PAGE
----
Photo: © Steve Trudell
Craterellus tubaeformis group
(Fr.) Quel

Pileus: 2 - 4 cm broad; when young convex to planar, developing a shallow to deep depression then finally deeply depressed and funnel shaped when mature; margins incurved when young, then decurved and finally uplifted, wavy, undulating and often cracking and eroded; surface dry to moist, with small dark brown scales or appressed fibrils when young, becoming glabrous when mature; when young yellowish to orange brown on disc becoming paler and pallid towards margins, when mature fading to pale to greyish orange on disc and pallid on margins and edges; context 3 - 8 mm at junction of stipe; firm, fleshy, moist, light golden to brown yellow unchanging when bruised; taste mild; odour indistinct.

Hymenium: As a series of ridges and folds, horizontal to subdecurrent at first, becoming strongly decurrent when mature; average to distantly spaced, forking repeatedly, with blunt edges, pale, reddish yellow when young, becoming light orange occasionally with lilac tints when mature.

Stipe: 4 - 7 cm long X 0.5 - 1.0 cm wide, equal to tapering downwards, often flattened or grooved, dry or moist, glabrous but with white mycelium at base; reddish yellow, to brownish orange; context solid, firm at first, then hollow with a thick rind when mature, unchanging when bruised.

Microcharacteristics: Spore print white to pale yellow; 9 - 11 X 6 - 8 µm, spores smooth, globose to ovoid; with abundant clamp connections.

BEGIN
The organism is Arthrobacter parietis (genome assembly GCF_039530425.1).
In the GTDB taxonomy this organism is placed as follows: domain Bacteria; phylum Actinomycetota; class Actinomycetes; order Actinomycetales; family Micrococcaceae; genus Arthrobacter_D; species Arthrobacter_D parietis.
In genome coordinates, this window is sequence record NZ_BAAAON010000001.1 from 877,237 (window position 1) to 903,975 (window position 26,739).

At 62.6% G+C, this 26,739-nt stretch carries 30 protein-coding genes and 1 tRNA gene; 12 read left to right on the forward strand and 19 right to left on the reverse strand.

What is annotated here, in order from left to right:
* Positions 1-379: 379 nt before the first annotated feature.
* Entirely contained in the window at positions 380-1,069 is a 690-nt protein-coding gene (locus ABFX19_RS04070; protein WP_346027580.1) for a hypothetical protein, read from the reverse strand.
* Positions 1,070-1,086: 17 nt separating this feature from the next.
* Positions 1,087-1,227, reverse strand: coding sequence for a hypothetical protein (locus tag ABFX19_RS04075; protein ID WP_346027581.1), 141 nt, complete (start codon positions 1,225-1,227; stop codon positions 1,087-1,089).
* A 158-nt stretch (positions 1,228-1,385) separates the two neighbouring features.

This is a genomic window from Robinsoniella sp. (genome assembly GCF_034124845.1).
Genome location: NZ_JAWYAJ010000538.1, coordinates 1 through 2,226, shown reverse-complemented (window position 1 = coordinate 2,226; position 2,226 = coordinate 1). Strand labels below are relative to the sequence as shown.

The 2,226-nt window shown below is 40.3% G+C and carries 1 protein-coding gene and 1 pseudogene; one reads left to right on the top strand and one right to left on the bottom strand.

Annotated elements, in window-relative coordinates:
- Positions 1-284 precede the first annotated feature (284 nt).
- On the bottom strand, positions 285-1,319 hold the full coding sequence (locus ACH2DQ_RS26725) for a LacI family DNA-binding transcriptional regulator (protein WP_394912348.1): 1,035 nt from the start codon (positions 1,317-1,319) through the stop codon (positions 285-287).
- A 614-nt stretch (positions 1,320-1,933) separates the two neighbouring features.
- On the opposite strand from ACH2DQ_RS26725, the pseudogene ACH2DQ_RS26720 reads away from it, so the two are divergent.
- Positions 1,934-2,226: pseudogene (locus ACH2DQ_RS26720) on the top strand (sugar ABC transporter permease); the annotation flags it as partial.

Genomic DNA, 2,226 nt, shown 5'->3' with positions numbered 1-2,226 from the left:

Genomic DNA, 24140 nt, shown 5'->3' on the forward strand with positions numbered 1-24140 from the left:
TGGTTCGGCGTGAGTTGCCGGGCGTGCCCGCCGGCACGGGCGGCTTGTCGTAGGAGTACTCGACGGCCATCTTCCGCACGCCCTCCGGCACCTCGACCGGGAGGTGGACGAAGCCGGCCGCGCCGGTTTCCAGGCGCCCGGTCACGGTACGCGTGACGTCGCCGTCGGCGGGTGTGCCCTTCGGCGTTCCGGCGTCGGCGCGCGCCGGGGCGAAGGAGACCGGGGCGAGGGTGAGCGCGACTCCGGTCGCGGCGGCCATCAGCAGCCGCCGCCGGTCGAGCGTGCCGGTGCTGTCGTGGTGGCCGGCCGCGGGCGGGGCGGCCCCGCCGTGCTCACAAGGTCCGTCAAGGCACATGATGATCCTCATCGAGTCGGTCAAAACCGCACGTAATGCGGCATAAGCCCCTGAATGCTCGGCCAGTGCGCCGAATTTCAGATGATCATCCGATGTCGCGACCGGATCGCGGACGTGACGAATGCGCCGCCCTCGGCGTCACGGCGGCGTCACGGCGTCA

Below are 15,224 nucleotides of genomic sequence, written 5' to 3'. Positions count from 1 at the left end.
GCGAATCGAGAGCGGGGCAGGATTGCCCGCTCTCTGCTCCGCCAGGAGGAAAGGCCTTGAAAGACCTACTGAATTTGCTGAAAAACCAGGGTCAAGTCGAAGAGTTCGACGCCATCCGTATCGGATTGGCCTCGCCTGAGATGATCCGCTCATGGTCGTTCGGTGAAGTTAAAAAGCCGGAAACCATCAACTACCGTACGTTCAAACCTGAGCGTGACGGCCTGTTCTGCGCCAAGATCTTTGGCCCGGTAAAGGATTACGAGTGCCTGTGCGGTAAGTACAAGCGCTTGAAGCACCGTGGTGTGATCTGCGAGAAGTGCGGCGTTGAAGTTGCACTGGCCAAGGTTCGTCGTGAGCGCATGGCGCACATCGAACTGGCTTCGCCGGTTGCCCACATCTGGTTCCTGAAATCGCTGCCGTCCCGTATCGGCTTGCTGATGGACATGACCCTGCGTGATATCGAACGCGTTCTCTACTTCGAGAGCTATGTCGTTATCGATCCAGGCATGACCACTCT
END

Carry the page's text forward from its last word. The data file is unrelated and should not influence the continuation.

Comments: This species is gregarious, fruiting abundantly on mostly decomposed or well decomposed coarse woody debris. This species was recently moved from the genus Cantharellus to Craterellus. The genera Cantharellus and Craterellus were previously separated by the presence or absence of clamp connections. However, molecular data indicates that Cr. tubaeformis is more aligned with other species of Craterellus than with other species in Cantharellus.

Further Reading:

Dahlman, M., E. Danell and J.W. Spatafora. 2000. Molecular systematics of Craterellus: cladistic analysis of nuclear LSU rDNA sequence data. Mycol. Res. 104: 388-394.

Feibelman, T.P., R.L. Doudrick, W.G. Cibula and J.W. Bennett. 1997. Phylogenetic relationships within the Cantharellaceae inferred from sequence analysis of the nuclear large subunit rDNA. Mycol. Res. 101 (12)1423-1430.

Thiers, H.D. 1985. The Agaricales (gilled fungi) of California. 2. Cantharellaceae. Mad River Press, Eureka Ca. pp 34.